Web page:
Later in the day I popped back into the garage to check on it, to find that the (closed) cardboard box was empty.   My first thought was that my son had become the proud owner of a dead Woodie, to be found somewhere in the house later as a 'special surprise' for me... this turned out not to be the case, as I found it flapping about in rafters of the garage.  After opening the garage door it flew off as if nothing had happened.


'Woodie' the woodpecker in the rafters

Woodie will hopefully live to fight another day...

Tuesday, 20 May 2014

Badgers, peanuts and ticks

So this is what happens after applying peanuts to the back garden, in the hope of getting some good badger footage (I did get a load of badger + badger cub footage, but haven't had time to upload it yet)


It looks like the deer like peanuts too, and the badger family are quite happy to share with it/them.

I'm in two minds about the deer - aside from eating all the buds off my roses when I forget to close the garden gate, they are infested with ticks. If I walked through that long grass in shorts I would have to spent the next 5 minutes flicking the little devils off, then hooking out the ones I missed later...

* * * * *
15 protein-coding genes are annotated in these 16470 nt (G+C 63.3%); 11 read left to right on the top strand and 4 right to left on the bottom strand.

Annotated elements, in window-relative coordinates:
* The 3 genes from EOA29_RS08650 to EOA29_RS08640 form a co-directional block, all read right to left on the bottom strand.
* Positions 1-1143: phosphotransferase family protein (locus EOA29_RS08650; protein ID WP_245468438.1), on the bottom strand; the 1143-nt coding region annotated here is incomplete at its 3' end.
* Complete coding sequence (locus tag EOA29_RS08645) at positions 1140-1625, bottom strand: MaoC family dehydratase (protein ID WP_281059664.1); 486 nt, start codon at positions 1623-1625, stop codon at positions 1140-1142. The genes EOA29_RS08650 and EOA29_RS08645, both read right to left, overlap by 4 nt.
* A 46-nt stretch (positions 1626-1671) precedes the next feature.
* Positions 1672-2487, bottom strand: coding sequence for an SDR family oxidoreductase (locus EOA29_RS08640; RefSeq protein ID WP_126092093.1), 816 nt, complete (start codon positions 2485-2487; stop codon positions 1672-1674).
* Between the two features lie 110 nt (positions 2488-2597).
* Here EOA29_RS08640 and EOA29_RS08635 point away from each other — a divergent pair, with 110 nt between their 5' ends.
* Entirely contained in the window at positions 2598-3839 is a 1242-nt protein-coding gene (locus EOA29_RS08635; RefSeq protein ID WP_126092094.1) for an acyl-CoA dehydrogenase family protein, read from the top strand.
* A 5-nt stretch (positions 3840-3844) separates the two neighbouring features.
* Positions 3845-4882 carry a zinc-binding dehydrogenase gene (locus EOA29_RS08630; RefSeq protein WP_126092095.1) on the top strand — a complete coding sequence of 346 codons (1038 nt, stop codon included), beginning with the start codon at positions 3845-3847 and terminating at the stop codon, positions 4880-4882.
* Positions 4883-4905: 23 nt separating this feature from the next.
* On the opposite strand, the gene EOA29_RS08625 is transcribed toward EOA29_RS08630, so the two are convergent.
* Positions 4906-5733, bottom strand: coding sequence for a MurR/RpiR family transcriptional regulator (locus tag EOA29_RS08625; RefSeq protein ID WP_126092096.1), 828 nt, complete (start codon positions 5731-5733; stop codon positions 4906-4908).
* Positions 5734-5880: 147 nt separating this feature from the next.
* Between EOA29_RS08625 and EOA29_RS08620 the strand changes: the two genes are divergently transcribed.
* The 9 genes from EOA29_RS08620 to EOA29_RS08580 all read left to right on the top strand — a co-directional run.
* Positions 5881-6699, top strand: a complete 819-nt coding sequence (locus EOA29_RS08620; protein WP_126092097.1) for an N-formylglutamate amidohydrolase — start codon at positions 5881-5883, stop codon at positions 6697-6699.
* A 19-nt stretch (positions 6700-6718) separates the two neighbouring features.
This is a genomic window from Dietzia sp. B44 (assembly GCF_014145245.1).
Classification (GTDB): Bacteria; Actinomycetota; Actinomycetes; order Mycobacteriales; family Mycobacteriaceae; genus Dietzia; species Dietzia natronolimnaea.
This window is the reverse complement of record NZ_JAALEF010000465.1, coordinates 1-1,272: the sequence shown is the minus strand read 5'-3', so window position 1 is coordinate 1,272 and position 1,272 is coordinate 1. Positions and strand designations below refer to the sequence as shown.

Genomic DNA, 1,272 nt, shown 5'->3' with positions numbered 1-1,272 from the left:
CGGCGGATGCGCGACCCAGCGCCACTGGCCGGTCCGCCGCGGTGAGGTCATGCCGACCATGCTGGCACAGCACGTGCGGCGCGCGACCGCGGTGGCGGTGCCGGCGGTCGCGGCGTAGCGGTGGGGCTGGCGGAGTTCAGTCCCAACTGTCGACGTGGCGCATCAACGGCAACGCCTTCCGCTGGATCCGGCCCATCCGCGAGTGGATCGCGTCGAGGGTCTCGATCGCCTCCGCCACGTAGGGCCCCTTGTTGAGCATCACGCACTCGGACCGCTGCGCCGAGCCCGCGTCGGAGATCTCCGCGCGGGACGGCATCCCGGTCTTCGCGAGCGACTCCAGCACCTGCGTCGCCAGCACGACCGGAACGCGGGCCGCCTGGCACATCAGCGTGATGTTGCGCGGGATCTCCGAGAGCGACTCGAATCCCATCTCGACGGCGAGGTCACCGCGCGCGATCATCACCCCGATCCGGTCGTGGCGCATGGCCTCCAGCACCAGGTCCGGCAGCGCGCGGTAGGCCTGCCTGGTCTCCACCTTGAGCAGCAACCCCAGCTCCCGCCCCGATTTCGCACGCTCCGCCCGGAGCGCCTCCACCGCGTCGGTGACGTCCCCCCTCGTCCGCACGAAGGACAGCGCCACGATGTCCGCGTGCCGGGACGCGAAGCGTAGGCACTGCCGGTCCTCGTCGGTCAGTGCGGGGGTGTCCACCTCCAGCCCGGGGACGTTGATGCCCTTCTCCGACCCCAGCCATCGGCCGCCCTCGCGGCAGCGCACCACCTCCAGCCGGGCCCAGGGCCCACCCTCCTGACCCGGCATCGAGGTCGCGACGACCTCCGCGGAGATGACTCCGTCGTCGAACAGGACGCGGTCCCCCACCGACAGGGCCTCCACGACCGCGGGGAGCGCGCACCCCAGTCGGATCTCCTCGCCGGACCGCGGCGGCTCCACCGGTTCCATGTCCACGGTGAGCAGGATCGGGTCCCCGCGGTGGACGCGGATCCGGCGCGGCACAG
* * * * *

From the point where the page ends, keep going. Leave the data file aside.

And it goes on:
At some point I'm going to have to bite the bullet and fence the bottom of the garden off - hopefully the badgers will still be able to get in, but the deer wont....

Monday, 12 May 2014

Badger cub goodness

Well, I recently lamented the fact that all we get to see of our badgers is their bottoms as the walk away from the trail cam, last night brought us this delight of Badger with its cub:

Badger with cub, May 2014

The kids and I found we were whispering when reviewing the footage 'in case we disturbed them'....


... so I take back my previous moan at only getting badger's bottoms.

Edit 15/04/14: As spotted by SteveDee it looks like our badger cub is playing with, then eating a slow worm.  The cub plays with it a lot like my dog would play with a feather - pokes it with his nose for a bit, then pounces on it, then eats it.

:)

Saturday, 10 May 2014

Badger's Bums

In a recent blog post I described some of the wildlife (& cats) that frequent the bottom of my garden.
The most elusive of these is our badger(s).  My trail cam has been positioned in the same place for approx six weeks now, pointing downhill across a patch of scrubby grass.  In that time I've seen the badger several times, but its always been plodding away from the camera, downhill - Giving us the now familiar "Badger's Bum" view.  I've a theory that he does a routine 'route', always in the same direction.